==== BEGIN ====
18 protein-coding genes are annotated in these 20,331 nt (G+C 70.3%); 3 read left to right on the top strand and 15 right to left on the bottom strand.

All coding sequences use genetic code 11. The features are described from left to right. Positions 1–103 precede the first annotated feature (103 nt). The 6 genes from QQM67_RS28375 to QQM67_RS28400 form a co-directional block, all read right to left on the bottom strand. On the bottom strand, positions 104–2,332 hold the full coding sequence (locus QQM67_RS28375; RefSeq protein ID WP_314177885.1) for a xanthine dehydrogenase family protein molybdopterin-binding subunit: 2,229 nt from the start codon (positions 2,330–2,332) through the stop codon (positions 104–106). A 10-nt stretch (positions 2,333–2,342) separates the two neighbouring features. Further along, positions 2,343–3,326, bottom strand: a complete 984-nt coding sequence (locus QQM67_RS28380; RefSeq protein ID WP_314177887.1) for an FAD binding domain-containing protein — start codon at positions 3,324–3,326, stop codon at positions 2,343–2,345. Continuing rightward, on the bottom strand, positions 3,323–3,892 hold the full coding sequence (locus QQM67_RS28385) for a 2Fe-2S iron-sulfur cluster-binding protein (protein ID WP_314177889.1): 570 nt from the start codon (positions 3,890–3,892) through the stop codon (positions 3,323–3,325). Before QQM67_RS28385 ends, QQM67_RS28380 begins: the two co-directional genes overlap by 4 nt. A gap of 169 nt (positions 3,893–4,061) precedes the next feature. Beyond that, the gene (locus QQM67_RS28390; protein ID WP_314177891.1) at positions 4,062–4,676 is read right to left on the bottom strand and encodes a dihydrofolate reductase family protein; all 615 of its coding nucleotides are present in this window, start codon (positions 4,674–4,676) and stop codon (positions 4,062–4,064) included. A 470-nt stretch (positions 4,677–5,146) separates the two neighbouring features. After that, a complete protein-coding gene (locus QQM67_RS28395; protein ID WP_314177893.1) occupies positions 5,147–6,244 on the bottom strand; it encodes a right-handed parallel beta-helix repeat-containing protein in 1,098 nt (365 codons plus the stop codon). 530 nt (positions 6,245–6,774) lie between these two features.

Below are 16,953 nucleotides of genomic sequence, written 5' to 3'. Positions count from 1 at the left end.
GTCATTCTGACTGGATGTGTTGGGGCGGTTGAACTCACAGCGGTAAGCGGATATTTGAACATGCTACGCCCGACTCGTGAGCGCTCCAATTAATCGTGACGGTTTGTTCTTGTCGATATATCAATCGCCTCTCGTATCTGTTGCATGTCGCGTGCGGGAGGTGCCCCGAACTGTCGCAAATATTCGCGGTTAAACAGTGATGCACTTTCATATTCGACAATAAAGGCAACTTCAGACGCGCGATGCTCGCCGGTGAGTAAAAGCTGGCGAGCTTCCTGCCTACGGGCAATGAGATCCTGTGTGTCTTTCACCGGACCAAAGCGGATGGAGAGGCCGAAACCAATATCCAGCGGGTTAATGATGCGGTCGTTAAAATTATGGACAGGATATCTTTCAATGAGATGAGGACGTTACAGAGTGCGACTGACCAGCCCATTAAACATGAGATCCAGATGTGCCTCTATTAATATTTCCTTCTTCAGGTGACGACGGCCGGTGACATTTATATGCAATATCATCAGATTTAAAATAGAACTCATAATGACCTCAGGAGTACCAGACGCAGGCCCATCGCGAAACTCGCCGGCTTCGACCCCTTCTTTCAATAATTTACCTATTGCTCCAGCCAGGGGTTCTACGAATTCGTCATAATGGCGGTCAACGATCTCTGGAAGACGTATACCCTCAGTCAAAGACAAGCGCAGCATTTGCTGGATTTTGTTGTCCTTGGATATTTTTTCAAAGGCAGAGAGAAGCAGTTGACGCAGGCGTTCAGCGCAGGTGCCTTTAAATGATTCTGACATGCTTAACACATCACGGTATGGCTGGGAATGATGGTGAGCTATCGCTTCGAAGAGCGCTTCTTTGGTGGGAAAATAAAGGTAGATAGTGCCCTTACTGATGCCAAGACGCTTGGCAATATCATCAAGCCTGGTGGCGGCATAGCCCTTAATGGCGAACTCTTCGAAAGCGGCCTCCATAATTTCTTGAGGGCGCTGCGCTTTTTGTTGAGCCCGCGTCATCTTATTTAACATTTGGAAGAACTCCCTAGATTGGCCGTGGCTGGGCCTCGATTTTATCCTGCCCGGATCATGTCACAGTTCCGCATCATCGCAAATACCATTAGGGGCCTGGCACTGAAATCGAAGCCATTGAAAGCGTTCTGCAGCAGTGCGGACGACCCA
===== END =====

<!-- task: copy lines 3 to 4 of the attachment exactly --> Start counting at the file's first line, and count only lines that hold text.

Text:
Below are 16,953 nucleotides of genomic sequence, written 5' to 3'. Positions count from 1 at the left end.
GTCATTCTGACTGGATGTGTTGGGGCGGTTGAACTCACAGCGGTAAGCGGATATTTGAACATGCTACGCCCGACTCGTGAGCGCTCCAATTAATCGTGACGGTTTGTTCTTGTCGATATATCAATCGCCTCTCGTATCTGTTGCATGTCGCGTGCGGGAGGTGCCCCGAACTGTCGCAAATATTCGCGGTTAAACAGTGATGCACTTTCATATTCGACAATAAAGGCAACTTCAGACGCGCGATGCTCGCCGGTGAGTAAAAGCTGGCGAGCTTCCTGCCTACGGGCAATGAGATCCTGTGTGTCTTTCACCGGACCAAAGCGGATGGAGAGGCCGAAACCAATATCCAGCGGGTTAATGATGCGGTCGTTAAAATTATGGACAGGATATCTTTCAATGAGATGAGGACGTTACAGAGTGCGACTGACCAGCCCATTAAACATGAGATCCAGATGTGCCTCTATTAATATTTCCTTCTTCAGGTGACGACGGCCGGTGACATTTATATGCAATATCATCAGATTTAAAATAGAACTCATAATGACCTCAGGAGTACCAGACGCAGGCCCATCGCGAAACTCGCCGGCTTCGACCCCTTCTTTCAATAATTTACCTATTGCTCCAGCCAGGGGTTCTACGAATTCGTCATAATGGCGGTCAACGATCTCTGGAAGACGTATACCCTCAGTCAAAGACAAGCGCAGCATTTGCTGGATTTTGTTGTCCTTGGATATTTTTTCAAAGGCAGAGAGAAGCAGTTGACGCAGGCGTTCAGCGCAGGTGCCTTTAAATGATTCTGACATGCTTAACACATCACGGTATGGCTGGGAATGATGGTGAGCTATCGCTTCGAAGAGCGCTTCTTTGGTGGGAAAATAAAGGTAGATAGTGCCCTTACTGATGCCAAGACGCTTGGCAATATCATCAAGCCTGGTGGCGGCATAGCCCTTAATGGCGAACTCTTCGAAAGCGGCCTCCATAATTTCTTGAGGGCGCTGCGCTTTTTGTTGAGCCCGCGTCATCTTATTTAACATTTGGAAGAACTCCCTAGATTGGCCGTGGCTGGGCCTCGATTTTATCCTGCCCGGATCATGTCACAGTTCCGCATCATCGCAAATACCATTAGGGGCCTGGCACTGAAATCGAAGCCATTGAAAGCGTTCTGCAGCAGTGCGGACGACCCA